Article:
A MAN WHO was alleges he was sexually assaulted by the late Inner City Helping Homeless founder Anthony Flynn has spoken out.
Investigations are continuing into allegations of sexual assault against Anthony Flynn, the late founder of ICHH. The 34-year-old Dublin councillor was found dead in tragic circumstances at his home in East Wall in August.
An internal report for ICHH, released last week, detailed four serious allegations made against Flynn.
RTÉ’s Prime Time has spoken to one of the people who have made allegations against Flynn.
The man, who has remained anonymous, told Prime Time he had approached ICHH because he was in fear of becoming homeless after losing his job before the Covid-19 pandemic and that he faced eviction.
“I was in a bad way when I met Anthony. I was in a bad state after losing my job, I was on antidepressants, I was vulnerable, I wasn’t myself at the time when I contacted him,” the man said.
The man alleged he was sexually assaulted by Flynn at his home after a taxi was sent to collect him.
“I went straight to his house and then he offered me a drink. And then I just don’t know what happened after the drink. I woke up in the middle of the night, as well, and he came over and he did what he did while I was there, still when I was alert, it just happened all night. He sexually molested me,” the man said.
RTÉ’s Prime Time reported that the man said he returned to Flynn’s home on two further occasions, once when he was allegedly sexually assaulted again.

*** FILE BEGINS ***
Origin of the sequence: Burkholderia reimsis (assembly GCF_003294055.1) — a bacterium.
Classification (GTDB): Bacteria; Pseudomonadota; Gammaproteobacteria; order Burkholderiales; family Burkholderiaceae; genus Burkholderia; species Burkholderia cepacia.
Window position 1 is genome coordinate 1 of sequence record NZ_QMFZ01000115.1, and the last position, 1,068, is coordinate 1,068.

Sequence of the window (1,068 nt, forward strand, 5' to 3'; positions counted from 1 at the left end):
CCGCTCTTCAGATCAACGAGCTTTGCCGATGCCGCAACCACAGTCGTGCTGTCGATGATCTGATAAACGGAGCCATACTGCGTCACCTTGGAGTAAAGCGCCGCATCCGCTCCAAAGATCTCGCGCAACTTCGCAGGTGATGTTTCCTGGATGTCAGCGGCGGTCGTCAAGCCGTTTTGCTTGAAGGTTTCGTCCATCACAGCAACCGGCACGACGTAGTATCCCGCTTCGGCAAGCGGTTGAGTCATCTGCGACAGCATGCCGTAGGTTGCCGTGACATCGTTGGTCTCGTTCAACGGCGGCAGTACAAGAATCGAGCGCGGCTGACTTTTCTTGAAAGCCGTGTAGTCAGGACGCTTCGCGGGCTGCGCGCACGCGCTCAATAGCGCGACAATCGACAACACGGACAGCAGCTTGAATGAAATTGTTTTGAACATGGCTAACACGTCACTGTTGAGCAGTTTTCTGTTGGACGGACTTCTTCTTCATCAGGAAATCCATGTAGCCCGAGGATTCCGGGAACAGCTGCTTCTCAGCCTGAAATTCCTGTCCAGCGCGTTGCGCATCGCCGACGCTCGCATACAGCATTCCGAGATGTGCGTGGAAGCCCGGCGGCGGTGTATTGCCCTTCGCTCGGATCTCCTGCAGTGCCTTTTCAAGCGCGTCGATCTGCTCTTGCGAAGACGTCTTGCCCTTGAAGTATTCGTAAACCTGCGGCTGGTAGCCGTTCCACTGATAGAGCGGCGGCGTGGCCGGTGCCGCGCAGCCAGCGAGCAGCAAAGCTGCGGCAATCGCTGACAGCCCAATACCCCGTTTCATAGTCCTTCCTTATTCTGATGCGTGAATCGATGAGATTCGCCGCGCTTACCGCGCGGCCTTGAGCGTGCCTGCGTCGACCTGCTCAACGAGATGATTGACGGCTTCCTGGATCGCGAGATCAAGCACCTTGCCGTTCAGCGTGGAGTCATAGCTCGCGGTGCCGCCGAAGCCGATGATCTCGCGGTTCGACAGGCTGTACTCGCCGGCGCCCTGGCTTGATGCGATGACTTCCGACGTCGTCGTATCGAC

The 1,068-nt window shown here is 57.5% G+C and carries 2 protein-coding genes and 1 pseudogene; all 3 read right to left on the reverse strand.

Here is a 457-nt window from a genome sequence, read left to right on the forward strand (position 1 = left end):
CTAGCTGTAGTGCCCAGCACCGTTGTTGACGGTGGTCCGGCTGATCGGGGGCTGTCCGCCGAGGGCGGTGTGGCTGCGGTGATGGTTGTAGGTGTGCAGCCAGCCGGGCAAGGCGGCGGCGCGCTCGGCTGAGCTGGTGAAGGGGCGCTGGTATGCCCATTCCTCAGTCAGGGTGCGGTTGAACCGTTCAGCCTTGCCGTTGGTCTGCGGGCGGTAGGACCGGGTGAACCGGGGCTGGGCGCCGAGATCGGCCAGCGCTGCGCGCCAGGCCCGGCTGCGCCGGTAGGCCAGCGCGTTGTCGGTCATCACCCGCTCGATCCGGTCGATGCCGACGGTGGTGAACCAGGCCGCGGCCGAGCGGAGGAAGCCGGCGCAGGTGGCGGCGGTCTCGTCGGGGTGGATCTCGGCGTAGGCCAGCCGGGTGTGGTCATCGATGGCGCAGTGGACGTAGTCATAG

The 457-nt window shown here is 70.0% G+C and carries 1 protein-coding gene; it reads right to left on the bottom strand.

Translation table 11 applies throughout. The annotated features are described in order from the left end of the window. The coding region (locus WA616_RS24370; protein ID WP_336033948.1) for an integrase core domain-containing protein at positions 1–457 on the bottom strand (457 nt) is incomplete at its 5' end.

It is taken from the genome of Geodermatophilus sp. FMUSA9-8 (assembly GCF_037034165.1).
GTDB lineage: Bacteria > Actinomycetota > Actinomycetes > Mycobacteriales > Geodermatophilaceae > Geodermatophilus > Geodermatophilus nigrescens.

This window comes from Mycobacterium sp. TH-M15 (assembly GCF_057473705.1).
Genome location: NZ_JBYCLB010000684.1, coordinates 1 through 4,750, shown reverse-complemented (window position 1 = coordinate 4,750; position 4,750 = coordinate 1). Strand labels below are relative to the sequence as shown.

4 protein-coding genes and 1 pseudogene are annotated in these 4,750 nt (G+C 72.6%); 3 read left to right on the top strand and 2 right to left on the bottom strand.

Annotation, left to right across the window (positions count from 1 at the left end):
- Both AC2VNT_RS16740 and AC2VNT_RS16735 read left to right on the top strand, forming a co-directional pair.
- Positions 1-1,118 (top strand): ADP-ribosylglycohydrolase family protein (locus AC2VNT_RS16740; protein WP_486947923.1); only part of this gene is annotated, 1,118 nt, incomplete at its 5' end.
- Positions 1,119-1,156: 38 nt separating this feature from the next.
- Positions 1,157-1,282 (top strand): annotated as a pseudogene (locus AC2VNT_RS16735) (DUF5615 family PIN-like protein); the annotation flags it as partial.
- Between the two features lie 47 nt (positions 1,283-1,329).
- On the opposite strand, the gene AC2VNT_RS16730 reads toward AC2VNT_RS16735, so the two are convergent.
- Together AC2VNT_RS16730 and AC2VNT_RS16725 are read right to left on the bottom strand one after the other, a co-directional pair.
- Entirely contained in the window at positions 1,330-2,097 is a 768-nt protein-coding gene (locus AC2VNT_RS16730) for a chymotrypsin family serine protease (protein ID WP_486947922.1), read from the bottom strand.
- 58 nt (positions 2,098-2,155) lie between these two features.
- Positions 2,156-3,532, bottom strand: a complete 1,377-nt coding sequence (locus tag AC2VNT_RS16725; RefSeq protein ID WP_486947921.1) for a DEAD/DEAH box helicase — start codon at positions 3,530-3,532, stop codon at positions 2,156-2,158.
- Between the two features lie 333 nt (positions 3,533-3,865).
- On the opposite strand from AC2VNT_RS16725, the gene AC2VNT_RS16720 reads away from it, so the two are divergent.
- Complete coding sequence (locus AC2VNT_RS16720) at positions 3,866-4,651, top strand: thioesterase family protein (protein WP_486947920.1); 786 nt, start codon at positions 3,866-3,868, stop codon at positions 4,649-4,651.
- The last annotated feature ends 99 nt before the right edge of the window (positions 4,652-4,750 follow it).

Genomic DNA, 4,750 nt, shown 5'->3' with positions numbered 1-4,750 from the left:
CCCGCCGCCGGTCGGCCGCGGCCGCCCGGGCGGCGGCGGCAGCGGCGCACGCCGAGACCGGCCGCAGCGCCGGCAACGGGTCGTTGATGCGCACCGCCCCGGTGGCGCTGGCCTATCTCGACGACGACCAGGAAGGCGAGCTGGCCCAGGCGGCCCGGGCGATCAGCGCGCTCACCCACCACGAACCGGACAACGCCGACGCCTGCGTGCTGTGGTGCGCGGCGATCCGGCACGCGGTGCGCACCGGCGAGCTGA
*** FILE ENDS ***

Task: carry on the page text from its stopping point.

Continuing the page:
“Since then, I’ve ended up in a bad situation myself, my mental health, I just had a mental breakdown,” he said.
“I remember, I stayed in my house for nearly three months and I never came out,” he said.
Weeks after Flynn’s death, the man reported his allegations to gardaí.
He said he is still fearful.
“It’s a fear of people knowing that it’s me. That was the biggest fear until now. Even when I went to do the statement that time with the guards, it took me a lot of courage, a lot of courage to go there,” he said.
The man said he’s speaking out to help others and himself.
“I’m hoping to help other victims out there and get the courage, and also it’s about creating awareness about what happened,” he said.
“The biggest thing for myself was getting the support from it all as well because my mental health is not that great, it crashes on a daily basis,” he said.
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The Journal reported earlier today that Dublin’s homelessness authority is to seek greater regulation of organisations providing services for homeless people in the capital as soon as possible in the wake of the ICHH controversy.
Brendan Kenny, who has responsibility for the Dublin Regional Homeless Executive (DRHE) in his role, said that due to the high number of informal homeless organisations set up in recent years there is “currently no vetting, no controls, on many people who are actually interacting directly with homeless people”.
Kenny said he doesn’t want “over-regulation” to lead to certain groups disbanding but added: “At the moment there’s nothing and that’s not good enough.”
In a statement released on Tuesday, the DRHE said it is “strongly of the view that greater regulation, vetting, and scrutiny is required for organisations/charities that set themselves up as service providers for homeless persons, including the provision of on-street food services”.
The DRHE did not fund ICHH, which is a registered charity, but said it believed the charity should be wound down.
Kenny said the allegations made against Flynn highlight how important it is to ensure those working with homeless people are vetted and held to account.
With reporting by Órla Ryan